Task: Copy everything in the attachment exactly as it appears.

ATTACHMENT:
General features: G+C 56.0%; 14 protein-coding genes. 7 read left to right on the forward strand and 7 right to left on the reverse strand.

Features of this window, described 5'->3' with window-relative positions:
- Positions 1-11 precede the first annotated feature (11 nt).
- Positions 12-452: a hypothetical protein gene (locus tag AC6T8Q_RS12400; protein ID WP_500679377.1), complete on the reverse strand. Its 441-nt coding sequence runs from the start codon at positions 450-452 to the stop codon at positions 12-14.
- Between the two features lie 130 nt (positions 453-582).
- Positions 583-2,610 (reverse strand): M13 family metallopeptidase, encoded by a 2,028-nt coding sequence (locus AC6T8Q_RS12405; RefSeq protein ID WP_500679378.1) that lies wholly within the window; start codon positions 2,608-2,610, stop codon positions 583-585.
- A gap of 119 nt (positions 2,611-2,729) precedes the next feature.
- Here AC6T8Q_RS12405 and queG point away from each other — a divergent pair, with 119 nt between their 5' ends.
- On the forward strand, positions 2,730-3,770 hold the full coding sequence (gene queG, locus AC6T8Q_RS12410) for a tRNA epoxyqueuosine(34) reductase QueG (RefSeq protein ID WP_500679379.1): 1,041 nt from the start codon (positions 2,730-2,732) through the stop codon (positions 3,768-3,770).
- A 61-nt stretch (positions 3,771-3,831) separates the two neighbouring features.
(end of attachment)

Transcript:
General features: G+C 56.0%; 14 protein-coding genes. 7 read left to right on the forward strand and 7 right to left on the reverse strand.

Features of this window, described 5'->3' with window-relative positions:
- Positions 1-11 precede the first annotated feature (11 nt).
- Positions 12-452: a hypothetical protein gene (locus tag AC6T8Q_RS12400; protein ID WP_500679377.1), complete on the reverse strand. Its 441-nt coding sequence runs from the start codon at positions 450-452 to the stop codon at positions 12-14.
- Between the two features lie 130 nt (positions 453-582).
- Positions 583-2,610 (reverse strand): M13 family metallopeptidase, encoded by a 2,028-nt coding sequence (locus AC6T8Q_RS12405; RefSeq protein ID WP_500679378.1) that lies wholly within the window; start codon positions 2,608-2,610, stop codon positions 583-585.
- A gap of 119 nt (positions 2,611-2,729) precedes the next feature.
- Here AC6T8Q_RS12405 and queG point away from each other — a divergent pair, with 119 nt between their 5' ends.
- On the forward strand, positions 2,730-3,770 hold the full coding sequence (gene queG, locus AC6T8Q_RS12410) for a tRNA epoxyqueuosine(34) reductase QueG (RefSeq protein ID WP_500679379.1): 1,041 nt from the start codon (positions 2,730-2,732) through the stop codon (positions 3,768-3,770).
- A 61-nt stretch (positions 3,771-3,831) separates the two neighbouring features.